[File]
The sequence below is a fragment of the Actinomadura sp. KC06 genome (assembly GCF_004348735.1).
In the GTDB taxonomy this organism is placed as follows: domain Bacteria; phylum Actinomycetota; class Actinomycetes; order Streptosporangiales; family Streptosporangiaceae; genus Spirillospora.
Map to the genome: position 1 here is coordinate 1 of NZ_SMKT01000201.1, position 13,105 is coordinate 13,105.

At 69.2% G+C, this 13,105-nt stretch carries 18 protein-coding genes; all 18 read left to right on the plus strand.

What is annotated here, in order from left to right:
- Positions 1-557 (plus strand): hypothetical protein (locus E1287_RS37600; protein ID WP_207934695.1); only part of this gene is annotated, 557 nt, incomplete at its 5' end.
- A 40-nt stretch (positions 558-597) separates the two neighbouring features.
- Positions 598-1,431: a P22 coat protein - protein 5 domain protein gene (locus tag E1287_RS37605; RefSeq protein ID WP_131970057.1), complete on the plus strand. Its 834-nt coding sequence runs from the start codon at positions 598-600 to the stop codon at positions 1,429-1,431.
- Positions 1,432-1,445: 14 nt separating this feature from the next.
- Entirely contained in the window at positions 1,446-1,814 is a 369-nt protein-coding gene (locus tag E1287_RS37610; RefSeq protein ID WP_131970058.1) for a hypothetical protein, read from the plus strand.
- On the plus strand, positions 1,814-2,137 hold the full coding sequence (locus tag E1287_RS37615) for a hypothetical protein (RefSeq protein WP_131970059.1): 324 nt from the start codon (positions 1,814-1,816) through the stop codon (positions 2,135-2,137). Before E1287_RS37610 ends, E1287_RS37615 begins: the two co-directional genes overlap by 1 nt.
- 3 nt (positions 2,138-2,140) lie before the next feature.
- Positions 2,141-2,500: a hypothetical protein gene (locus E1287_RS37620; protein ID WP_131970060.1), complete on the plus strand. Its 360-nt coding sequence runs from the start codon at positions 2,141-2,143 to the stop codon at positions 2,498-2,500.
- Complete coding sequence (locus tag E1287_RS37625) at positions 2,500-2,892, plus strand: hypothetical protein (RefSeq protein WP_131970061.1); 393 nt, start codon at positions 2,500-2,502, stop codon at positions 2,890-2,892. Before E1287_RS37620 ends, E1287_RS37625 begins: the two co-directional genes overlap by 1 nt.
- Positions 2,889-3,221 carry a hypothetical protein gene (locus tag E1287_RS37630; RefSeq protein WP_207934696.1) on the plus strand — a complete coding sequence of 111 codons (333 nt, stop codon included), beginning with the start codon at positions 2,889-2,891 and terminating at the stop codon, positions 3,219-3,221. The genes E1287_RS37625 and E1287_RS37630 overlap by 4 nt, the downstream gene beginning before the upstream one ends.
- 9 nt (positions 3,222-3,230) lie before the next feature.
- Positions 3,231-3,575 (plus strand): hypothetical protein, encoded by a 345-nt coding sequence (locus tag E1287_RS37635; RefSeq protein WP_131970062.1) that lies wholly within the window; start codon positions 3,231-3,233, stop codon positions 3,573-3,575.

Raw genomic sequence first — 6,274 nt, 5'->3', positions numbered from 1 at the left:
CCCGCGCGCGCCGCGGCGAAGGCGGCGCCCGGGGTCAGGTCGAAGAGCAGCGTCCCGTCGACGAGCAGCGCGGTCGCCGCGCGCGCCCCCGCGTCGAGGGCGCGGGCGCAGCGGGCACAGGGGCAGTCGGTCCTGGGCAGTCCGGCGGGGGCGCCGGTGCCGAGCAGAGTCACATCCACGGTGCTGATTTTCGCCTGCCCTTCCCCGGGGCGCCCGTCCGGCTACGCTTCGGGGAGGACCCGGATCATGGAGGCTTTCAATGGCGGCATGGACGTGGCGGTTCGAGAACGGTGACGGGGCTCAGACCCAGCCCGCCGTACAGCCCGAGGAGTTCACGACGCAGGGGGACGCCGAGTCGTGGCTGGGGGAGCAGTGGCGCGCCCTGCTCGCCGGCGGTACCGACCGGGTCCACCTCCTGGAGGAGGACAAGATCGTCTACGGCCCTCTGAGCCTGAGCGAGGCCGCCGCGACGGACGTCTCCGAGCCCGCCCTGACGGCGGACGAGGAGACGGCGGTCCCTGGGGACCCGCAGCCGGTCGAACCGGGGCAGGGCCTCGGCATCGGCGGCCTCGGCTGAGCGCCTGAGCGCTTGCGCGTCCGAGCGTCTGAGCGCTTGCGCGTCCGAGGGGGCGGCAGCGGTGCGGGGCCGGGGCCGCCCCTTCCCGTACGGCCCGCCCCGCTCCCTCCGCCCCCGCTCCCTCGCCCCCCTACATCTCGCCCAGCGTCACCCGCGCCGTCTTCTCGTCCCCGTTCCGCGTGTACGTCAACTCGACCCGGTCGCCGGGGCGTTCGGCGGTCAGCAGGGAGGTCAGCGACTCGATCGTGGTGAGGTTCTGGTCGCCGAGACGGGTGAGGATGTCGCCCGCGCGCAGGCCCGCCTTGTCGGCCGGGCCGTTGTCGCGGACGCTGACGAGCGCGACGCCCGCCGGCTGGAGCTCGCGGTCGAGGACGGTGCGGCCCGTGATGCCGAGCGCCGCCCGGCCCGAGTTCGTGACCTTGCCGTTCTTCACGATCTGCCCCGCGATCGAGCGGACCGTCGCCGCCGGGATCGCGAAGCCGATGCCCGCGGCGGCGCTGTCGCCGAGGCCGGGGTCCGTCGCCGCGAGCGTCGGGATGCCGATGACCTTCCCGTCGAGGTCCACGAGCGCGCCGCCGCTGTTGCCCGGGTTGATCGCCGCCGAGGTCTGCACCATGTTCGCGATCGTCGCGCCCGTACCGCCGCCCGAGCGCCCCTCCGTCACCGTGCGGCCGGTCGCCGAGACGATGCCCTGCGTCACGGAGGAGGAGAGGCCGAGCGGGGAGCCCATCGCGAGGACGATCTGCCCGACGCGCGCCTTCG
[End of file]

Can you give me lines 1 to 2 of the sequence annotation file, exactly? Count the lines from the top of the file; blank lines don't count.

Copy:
The sequence below is a fragment of the Actinomadura sp. KC06 genome (assembly GCF_004348735.1).
In the GTDB taxonomy this organism is placed as follows: domain Bacteria; phylum Actinomycetota; class Actinomycetes; order Streptosporangiales; family Streptosporangiaceae; genus Spirillospora.